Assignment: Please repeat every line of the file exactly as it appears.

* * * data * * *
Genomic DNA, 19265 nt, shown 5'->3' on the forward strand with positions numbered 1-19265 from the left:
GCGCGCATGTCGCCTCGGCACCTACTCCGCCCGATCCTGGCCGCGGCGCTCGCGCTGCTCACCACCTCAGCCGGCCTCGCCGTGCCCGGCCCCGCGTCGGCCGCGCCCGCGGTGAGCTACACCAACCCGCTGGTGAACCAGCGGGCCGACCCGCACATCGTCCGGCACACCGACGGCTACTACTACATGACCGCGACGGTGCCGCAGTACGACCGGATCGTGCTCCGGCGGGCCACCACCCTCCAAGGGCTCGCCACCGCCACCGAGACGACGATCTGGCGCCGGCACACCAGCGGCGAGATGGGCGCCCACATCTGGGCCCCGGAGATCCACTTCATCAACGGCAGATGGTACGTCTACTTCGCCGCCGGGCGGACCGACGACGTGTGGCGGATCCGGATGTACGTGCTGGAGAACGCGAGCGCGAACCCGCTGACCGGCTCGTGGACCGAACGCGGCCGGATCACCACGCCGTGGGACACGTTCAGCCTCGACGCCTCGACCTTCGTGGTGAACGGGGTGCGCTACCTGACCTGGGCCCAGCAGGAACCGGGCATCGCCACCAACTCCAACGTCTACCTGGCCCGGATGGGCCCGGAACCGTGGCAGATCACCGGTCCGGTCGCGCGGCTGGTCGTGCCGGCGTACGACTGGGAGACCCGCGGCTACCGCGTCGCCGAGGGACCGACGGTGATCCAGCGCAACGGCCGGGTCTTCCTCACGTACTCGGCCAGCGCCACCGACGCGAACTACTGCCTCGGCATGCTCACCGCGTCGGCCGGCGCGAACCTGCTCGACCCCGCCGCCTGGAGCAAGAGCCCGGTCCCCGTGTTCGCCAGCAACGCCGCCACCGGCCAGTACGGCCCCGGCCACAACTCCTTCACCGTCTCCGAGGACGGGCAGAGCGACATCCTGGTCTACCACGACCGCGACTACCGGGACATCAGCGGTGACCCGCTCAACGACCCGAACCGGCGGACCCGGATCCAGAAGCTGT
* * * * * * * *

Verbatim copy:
Genomic DNA, 19265 nt, shown 5'->3' on the forward strand with positions numbered 1-19265 from the left:
GCGCGCATGTCGCCTCGGCACCTACTCCGCCCGATCCTGGCCGCGGCGCTCGCGCTGCTCACCACCTCAGCCGGCCTCGCCGTGCCCGGCCCCGCGTCGGCCGCGCCCGCGGTGAGCTACACCAACCCGCTGGTGAACCAGCGGGCCGACCCGCACATCGTCCGGCACACCGACGGCTACTACTACATGACCGCGACGGTGCCGCAGTACGACCGGATCGTGCTCCGGCGGGCCACCACCCTCCAAGGGCTCGCCACCGCCACCGAGACGACGATCTGGCGCCGGCACACCAGCGGCGAGATGGGCGCCCACATCTGGGCCCCGGAGATCCACTTCATCAACGGCAGATGGTACGTCTACTTCGCCGCCGGGCGGACCGACGACGTGTGGCGGATCCGGATGTACGTGCTGGAGAACGCGAGCGCGAACCCGCTGACCGGCTCGTGGACCGAACGCGGCCGGATCACCACGCCGTGGGACACGTTCAGCCTCGACGCCTCGACCTTCGTGGTGAACGGGGTGCGCTACCTGACCTGGGCCCAGCAGGAACCGGGCATCGCCACCAACTCCAACGTCTACCTGGCCCGGATGGGCCCGGAACCGTGGCAGATCACCGGTCCGGTCGCGCGGCTGGTCGTGCCGGCGTACGACTGGGAGACCCGCGGCTACCGCGTCGCCGAGGGACCGACGGTGATCCAGCGCAACGGCCGGGTCTTCCTCACGTACTCGGCCAGCGCCACCGACGCGAACTACTGCCTCGGCATGCTCACCGCGTCGGCCGGCGCGAACCTGCTCGACCCCGCCGCCTGGAGCAAGAGCCCGGTCCCCGTGTTCGCCAGCAACGCCGCCACCGGCCAGTACGGCCCCGGCCACAACTCCTTCACCGTCTCCGAGGACGGGCAGAGCGACATCCTGGTCTACCACGACCGCGACTACCGGGACATCAGCGGTGACCCGCTCAACGACCCGAACCGGCGGACCCGGATCCAGAAGCTGT